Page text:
Sentinel herds of large ruminants were established at five centres in Yunnan Province, Peoples Republic of China, between 1995 and 1997. The application of a sensitive antigen capture ELISA to facilitate virus isolation procedures led to the isolation of 108 strains of bluetongue (BLU) virus. Serotypes isolated included types 1, 2, 3, 4, 9, 11, 12, 15, 16, 21 and 23. Virus transmission occurred over a period of 1-3 months at each of the four positive sites, giving an overall BLU virus transmission period for the province of 5 months, from early June to early November. The greatest level of transmission took place in July and August. The duration of viraemia in individual animals varied from 1 to 7 weeks, with a mean calculated for each serotype between 6 and 20 days. The study represents the first detailed investigation of the epidemiology of BLU in China utilizing sentinel herds.  (+info)

The role of endothelial cell-derived inflammatory and vasoactive mediators in the pathogenesis of bluetongue. (6/204)

Bluetongue is an insect-transmitted disease of sheep and wild ruminants that is caused by bluetongue virus (BTV). Cattle are asymptomatic reservoir hosts of BTV. Infection of lung microvascular endothelial cells (ECs) is central to the pathogenesis of BTV infection of both sheep and cattle, but it is uncertain as to why sheep are highly susceptible to BTV-induced microvascular injury, whereas cattle are not. Thus, to better characterize the pathogenesis of bluetongue, the transcription of genes encoding a variety of vasoactive and inflammatory mediators was quantitated in primary ovine lung microvascular ECs (OLmVECs) exposed to BTV and/or inflammatory mediators. BTV infection of OLmVECs increased the transcription of genes encoding interleukin- (IL) 1 and IL-8, but less so IL-6, cyclooxygenase-2, and inducible nitric oxide synthase. In contrast, we previously have shown that transcription of genes encoding all of these same mediators is markedly increased in BTV-infected bovine lung microvascular ECs and that BTV-infected bovine ECs produce substantially greater quantities of prostacyclin than do sheep ECs. Thus, sheep and cattle were experimentally infected with BTV to further investigate the role of EC-derived vasoactive mediators in the pathogenesis of bluetongue. The ratio of thromboxane to prostacyclin increased during BTV infection of both sheep and cattle, but was significantly greater in sheep (P = 0.001). Increases in the ratio of thromboxane to prostacyclin, indicative of enhanced coagulation, coincided with the occurrence of clinical manifestations of bluetongue in BTV-infected sheep. The data suggest that inherent species-specific differences in the production and activities of EC-derived mediators contribute to the sensitivity of sheep to BTV-induced microvascular injury.  (+info)

A possible overwintering mechanism for bluetongue virus in the absence of the insect vector. (7/204)

Bluetongue virus (BTV) and several other Orbivirus species are transmitted between mammalian hosts via bites from adults of certain species of Culicoides midges. However, BTV can survive for 9-12 months (typically during the winter), in the absence of adult vectors, with no detectable cases of viraemia, disease or seroconversion in the host. The survival of the virus from one 'vector season' to the next is called 'overwintering' but the mechanism involved is not fully understood. It is demonstrated that BTV can persistently infect ovine gammadelta T-cells in vitro, a process that may also occur during infection and viraemia in mammalian hosts, thus providing a mechanism for virus persistence. Interaction of persistently BTV-infected gammadelta T-cells with antibody to the gammadelta T-cell-specific surface molecule WC-1 resulted in conversion to a lytic infection and increased virus release. Skin fibroblasts induce a similar conversion, indicating that they express a counter ligand for WC-1. Feeding of Culicoides midges induces skin inflammation, which is accompanied by recruitment of large numbers of activated gammadelta T-cells. The interaction of persistently infected gammadelta T-cells with skin fibroblasts would result in increased virus production at 'biting sites', favouring transmission to the insect vector. This suggested mechanism might also involve up-regulation of the WC-1 ligand at inflamed sites. It has been shown previously that cleavage of virus surface proteins by protease enzymes (which may also be associated with inflammation) generates infectious subvirus particles that have enhanced infectivity (100 times) for the insect vector.  (+info)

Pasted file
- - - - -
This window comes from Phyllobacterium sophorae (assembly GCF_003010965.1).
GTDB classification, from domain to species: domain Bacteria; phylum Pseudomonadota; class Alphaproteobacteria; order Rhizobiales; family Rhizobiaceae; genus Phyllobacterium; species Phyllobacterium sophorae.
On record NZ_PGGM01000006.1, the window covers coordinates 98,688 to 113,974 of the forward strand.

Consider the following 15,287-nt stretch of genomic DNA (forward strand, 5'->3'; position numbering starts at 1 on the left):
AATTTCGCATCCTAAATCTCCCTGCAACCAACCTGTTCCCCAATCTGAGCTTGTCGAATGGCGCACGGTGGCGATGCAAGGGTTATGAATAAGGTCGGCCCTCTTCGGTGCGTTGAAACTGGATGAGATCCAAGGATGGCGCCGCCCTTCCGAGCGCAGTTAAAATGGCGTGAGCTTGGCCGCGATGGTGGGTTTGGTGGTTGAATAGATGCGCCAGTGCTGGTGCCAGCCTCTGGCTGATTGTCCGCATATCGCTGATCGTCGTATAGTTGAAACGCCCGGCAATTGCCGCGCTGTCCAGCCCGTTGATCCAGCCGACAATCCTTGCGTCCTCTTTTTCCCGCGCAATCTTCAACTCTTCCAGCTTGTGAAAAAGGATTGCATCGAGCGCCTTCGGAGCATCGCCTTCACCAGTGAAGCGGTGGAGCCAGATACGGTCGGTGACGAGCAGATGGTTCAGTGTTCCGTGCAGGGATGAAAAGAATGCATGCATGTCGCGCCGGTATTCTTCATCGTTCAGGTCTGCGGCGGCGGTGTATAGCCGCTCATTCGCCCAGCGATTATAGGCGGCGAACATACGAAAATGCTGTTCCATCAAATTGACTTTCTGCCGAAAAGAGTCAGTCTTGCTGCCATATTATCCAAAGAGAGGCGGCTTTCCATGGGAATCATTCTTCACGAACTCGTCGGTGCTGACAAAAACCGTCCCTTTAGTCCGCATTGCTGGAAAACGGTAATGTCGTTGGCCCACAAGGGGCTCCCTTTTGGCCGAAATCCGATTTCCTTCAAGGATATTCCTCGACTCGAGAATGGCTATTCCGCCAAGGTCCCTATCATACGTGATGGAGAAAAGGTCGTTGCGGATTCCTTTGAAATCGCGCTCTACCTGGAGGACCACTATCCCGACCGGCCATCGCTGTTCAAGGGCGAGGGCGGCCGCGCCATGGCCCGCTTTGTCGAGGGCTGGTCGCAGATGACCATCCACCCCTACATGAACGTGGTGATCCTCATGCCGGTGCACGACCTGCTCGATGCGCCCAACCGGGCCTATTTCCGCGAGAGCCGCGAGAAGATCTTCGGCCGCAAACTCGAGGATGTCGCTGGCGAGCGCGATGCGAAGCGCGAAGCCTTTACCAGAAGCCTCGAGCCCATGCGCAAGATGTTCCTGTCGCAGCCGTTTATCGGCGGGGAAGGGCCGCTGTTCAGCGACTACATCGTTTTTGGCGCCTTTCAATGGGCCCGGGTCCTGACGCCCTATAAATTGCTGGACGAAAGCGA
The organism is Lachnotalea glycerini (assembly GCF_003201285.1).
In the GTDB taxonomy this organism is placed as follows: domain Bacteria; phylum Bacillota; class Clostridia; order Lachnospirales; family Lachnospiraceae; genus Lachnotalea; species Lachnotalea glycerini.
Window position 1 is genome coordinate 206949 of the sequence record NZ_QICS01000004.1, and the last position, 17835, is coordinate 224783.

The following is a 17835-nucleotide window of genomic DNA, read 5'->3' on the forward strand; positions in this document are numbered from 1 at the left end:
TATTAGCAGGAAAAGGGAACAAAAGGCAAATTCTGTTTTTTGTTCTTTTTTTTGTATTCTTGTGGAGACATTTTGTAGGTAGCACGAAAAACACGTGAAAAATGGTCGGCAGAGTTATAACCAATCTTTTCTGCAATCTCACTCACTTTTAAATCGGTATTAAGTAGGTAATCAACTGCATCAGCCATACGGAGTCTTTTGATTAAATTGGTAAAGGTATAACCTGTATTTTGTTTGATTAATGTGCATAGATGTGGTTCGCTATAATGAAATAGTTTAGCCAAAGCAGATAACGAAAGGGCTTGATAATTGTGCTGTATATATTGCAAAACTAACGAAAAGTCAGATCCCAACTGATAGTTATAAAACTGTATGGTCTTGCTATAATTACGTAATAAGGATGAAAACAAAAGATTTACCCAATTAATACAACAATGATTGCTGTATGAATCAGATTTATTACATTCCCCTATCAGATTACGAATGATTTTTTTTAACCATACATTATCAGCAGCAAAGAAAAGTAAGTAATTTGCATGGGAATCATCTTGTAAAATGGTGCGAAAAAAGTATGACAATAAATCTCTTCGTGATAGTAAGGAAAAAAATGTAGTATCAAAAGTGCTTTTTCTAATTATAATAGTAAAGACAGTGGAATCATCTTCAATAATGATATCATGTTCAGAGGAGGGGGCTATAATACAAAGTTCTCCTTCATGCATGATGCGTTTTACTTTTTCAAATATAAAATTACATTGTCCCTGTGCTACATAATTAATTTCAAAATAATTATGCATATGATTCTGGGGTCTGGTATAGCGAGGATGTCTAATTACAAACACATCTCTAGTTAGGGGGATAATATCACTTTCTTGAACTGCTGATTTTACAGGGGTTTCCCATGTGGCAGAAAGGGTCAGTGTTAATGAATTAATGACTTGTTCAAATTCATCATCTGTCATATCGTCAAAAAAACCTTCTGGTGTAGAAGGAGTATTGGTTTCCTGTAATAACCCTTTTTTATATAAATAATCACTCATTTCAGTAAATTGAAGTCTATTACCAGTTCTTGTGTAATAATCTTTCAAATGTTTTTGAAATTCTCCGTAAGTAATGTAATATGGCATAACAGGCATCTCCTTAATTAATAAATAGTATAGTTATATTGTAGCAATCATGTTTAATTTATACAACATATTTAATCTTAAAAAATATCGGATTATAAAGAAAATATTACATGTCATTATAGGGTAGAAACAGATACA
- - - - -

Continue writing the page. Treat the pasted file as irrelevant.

Competitive ELISA for serodiagnosis of bluetongue: evaluation of group-specific monoclonal antibodies and expressed VP7 antigen. (8/204)

The performance of 2 competitive enzyme-linked immunosorbent assays (C-ELISA) was compared with the reference C-ELISA I for the detection of antibodies to bluetongue virus (BTV). One of the assays (C-ELISA II) used a group-specific monoclonal antibody (MAb) to BTV, obtained from the American Type Culture Collection (8A3B-6) and tissue culture (TC)-derived BTV antigen (Ag), and the other assay (C-ELISA III) used BTV core protein VP7 (expressed in yeast) and the reference MAb (Pirbright Laboratory, 3-17-A3). Test sera were obtained by sequential blood samples from 22 calves, each inoculated with a different serotype (T) of BTV (South African [SA] T-1-T-16 and T-18-T-20 and USA T-11, T-13, and T-17). Sera were also obtained from 4 calves and 4 sheep inoculated with USA BTV T-10 and from several groups of calves exposed to single or multiple doses of epizootic hemorrhagic disease virus (EHDV) T-1-T-4 grown in TC (BHK-21) or suckling mouse brain (SMB). A total of 618 bovine and ovine field sera collected from BT-free and BT-endemic areas were also tested. The C-ELISA III was more sensitive than the C-ELISA II in the detection of anti-BTV antibody in sera from cattle and sheep early after infection with BTV. Seroconversion was demonstrated by the 3 C-ELISAs in all animals inoculated with BTV by 20 days postinfection (DPI), except in calves that received SA T-3 or USA T-13, which became positive at 40 DPI.(ABSTRACT TRUNCATED AT 250 WORDS)  (+info)